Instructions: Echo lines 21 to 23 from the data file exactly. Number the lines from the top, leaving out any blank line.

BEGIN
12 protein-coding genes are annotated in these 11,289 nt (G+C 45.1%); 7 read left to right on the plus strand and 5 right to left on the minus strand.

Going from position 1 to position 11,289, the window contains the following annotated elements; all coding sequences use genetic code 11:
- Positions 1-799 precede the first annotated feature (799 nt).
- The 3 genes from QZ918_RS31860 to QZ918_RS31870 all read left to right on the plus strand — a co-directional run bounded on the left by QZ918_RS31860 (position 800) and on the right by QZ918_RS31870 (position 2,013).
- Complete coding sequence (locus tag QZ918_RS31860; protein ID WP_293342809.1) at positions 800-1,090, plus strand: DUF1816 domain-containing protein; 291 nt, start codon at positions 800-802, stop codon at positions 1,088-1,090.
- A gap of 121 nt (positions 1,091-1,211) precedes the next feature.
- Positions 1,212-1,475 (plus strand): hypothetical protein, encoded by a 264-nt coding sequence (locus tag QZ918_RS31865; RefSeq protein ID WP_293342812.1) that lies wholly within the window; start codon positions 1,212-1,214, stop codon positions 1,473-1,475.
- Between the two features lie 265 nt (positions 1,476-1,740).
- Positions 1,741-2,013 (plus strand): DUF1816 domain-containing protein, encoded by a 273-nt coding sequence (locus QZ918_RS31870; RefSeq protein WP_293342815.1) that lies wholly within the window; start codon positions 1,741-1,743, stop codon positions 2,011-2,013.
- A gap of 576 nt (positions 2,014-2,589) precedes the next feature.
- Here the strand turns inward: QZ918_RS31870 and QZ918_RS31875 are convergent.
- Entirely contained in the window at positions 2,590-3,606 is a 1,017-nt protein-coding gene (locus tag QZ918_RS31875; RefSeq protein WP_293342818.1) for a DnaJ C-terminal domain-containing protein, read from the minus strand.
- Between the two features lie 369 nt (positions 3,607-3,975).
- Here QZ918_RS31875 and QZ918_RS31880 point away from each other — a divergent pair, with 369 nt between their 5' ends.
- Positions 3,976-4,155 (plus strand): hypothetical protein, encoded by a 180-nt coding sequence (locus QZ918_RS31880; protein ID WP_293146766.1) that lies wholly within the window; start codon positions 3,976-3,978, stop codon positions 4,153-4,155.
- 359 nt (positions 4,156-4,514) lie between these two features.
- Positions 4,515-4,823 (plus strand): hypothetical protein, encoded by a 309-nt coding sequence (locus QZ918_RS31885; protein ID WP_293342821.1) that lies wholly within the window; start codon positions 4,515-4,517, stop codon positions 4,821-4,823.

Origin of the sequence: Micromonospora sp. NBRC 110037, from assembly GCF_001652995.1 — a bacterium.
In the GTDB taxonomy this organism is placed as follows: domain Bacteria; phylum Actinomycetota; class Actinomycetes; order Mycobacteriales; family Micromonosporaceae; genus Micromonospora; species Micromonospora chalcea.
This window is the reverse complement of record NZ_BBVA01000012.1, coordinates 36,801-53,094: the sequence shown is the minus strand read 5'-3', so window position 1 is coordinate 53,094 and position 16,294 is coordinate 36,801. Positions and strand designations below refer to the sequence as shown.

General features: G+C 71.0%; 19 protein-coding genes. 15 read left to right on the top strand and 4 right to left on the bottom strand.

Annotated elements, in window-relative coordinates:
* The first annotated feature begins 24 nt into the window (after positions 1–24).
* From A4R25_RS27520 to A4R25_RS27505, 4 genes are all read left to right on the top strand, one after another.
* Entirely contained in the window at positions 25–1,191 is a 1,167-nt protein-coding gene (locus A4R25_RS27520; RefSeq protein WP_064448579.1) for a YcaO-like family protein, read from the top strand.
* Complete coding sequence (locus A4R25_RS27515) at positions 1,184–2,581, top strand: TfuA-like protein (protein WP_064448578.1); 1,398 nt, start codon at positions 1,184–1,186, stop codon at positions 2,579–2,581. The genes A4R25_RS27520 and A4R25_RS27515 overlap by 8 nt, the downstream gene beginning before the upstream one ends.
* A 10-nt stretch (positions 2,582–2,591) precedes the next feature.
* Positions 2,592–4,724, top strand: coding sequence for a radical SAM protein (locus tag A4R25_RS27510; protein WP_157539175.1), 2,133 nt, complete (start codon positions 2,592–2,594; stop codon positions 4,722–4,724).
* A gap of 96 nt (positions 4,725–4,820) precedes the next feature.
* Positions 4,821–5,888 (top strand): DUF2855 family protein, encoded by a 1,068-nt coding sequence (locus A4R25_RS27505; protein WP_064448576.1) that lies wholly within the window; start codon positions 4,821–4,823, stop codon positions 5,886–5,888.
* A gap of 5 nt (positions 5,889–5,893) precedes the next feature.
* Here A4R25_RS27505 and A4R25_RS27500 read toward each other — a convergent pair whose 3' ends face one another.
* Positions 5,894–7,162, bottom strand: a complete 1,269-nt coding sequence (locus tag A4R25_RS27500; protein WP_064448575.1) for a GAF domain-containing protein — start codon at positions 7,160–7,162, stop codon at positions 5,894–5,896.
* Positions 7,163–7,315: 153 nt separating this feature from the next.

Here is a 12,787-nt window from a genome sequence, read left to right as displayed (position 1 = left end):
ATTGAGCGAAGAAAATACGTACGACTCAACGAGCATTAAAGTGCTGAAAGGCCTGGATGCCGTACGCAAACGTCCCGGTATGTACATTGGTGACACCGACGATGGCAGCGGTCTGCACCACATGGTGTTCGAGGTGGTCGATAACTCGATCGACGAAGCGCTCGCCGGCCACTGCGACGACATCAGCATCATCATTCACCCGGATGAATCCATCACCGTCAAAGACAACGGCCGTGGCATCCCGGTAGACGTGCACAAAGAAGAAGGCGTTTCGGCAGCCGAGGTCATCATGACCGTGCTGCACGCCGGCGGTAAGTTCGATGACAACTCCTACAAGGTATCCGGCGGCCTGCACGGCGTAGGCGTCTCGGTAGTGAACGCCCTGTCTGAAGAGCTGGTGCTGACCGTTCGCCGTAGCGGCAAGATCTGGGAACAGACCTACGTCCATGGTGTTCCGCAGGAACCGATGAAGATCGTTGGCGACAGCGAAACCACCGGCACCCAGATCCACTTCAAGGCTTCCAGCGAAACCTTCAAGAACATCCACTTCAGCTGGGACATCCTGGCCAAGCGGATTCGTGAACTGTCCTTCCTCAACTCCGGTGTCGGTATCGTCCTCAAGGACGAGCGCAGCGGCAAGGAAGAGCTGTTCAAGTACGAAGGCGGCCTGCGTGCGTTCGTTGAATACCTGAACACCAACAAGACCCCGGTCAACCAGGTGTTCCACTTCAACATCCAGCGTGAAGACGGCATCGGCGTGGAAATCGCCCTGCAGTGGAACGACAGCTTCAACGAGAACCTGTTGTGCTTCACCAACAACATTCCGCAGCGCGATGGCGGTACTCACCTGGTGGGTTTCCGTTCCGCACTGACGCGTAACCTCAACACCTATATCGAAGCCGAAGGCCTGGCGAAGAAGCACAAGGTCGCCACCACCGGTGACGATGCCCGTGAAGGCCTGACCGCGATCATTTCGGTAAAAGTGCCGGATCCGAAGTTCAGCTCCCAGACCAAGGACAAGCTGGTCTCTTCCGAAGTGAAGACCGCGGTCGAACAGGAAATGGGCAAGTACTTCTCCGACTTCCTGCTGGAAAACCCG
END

General features: G+C 71.0%; 19 protein-coding genes. 15 read left to right on the top strand and 4 right to left on the bottom strand.

Annotated elements, in window-relative coordinates:
* The first annotated feature begins 24 nt into the window (after positions 1–24).